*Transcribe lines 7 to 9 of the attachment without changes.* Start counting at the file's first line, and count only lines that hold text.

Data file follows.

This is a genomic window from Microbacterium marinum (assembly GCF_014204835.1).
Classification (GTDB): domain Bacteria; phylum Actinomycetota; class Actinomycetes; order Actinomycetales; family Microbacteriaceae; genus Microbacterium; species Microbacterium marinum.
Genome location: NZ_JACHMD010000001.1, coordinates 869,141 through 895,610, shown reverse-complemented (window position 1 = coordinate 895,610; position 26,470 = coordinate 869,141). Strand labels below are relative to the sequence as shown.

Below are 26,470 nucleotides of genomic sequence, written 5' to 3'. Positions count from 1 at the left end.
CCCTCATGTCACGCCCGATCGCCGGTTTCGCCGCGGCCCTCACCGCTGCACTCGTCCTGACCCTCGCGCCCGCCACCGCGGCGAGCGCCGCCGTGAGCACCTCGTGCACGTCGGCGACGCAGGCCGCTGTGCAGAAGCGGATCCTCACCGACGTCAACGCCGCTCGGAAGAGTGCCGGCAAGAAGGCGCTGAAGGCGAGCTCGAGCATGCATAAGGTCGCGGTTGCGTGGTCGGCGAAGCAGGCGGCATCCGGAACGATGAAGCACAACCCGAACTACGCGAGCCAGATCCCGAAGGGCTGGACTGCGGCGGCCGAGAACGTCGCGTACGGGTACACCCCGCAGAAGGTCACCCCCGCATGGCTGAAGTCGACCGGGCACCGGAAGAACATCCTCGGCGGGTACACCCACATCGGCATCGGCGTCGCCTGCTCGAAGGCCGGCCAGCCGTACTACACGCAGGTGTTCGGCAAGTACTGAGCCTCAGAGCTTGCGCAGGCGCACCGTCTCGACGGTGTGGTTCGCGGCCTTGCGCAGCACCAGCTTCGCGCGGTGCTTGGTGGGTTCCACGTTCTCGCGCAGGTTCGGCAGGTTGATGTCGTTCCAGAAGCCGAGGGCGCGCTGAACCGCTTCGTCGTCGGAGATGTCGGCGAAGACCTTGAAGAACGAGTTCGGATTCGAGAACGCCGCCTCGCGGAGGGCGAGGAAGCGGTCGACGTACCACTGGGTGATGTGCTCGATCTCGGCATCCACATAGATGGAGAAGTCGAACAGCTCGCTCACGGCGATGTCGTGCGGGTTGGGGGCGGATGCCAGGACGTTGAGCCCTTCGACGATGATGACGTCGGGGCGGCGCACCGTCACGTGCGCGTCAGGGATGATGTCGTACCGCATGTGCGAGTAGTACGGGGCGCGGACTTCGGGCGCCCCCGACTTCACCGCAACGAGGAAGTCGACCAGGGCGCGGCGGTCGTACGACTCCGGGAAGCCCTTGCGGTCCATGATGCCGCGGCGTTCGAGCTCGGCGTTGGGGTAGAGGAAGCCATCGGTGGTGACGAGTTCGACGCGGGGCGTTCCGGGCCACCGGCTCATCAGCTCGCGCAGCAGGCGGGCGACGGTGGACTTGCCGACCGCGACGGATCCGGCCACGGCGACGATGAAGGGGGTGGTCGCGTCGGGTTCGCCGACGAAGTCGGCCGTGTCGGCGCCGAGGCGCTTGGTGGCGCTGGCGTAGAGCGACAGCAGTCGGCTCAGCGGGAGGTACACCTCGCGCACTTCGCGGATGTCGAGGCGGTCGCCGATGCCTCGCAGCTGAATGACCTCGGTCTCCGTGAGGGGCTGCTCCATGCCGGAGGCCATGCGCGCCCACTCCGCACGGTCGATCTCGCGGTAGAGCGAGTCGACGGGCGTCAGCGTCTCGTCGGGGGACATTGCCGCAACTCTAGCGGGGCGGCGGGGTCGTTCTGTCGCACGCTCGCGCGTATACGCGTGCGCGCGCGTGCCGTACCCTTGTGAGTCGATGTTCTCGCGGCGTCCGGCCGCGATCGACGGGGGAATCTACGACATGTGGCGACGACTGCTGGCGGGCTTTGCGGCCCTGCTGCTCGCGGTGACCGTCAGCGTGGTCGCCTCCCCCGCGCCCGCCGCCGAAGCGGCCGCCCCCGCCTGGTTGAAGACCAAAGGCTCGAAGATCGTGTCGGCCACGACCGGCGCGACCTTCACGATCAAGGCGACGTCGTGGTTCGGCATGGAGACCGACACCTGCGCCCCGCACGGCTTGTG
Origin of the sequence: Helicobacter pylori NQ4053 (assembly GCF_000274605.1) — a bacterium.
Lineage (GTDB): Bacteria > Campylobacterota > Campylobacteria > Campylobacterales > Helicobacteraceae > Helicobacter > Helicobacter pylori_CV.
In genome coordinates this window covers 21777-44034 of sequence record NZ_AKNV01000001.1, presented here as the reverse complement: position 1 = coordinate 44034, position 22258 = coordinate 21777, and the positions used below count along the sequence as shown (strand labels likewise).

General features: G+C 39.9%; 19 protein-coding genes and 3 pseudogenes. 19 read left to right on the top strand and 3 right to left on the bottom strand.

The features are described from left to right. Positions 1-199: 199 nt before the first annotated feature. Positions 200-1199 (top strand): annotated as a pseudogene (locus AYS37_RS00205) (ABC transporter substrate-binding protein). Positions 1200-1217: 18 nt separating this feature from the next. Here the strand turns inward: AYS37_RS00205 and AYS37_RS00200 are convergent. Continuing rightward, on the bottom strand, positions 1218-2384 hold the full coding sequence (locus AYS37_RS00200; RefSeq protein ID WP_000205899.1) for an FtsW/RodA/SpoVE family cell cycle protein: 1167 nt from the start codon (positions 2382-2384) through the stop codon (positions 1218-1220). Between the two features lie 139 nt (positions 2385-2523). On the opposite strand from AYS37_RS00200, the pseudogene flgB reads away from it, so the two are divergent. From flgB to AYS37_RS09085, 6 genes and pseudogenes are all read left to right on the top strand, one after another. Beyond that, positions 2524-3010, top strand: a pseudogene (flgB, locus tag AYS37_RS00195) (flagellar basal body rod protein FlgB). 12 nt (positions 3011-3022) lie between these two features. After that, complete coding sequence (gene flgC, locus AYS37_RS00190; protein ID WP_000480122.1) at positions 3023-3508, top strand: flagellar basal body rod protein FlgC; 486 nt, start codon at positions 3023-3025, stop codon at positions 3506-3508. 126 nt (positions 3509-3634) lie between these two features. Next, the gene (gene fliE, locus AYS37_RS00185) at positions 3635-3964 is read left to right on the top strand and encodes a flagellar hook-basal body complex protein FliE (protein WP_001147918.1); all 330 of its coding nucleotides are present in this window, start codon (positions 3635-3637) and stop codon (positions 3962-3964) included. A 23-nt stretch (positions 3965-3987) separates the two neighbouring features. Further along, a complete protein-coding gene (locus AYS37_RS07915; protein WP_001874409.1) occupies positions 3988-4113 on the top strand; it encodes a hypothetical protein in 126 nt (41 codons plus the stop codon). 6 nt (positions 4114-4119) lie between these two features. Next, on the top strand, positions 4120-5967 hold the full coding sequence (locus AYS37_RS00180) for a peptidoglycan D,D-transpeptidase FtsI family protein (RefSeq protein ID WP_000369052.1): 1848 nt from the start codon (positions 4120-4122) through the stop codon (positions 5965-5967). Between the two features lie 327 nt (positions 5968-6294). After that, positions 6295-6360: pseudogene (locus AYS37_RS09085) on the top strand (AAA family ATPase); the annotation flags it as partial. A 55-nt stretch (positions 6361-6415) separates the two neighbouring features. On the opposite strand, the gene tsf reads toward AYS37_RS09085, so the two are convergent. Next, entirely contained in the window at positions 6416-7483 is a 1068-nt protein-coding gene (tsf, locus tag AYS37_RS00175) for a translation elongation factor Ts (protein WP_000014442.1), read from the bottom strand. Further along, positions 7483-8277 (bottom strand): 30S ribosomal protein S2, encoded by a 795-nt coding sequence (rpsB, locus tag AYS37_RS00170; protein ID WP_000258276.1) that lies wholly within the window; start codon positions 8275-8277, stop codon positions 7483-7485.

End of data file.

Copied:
Lineage (GTDB): Bacteria > Campylobacterota > Campylobacteria > Campylobacterales > Helicobacteraceae > Helicobacter > Helicobacter pylori_CV.
In genome coordinates this window covers 21777-44034 of sequence record NZ_AKNV01000001.1, presented here as the reverse complement: position 1 = coordinate 44034, position 22258 = coordinate 21777, and the positions used below count along the sequence as shown (strand labels likewise).

General features: G+C 39.9%; 19 protein-coding genes and 3 pseudogenes. 19 read left to right on the top strand and 3 right to left on the bottom strand.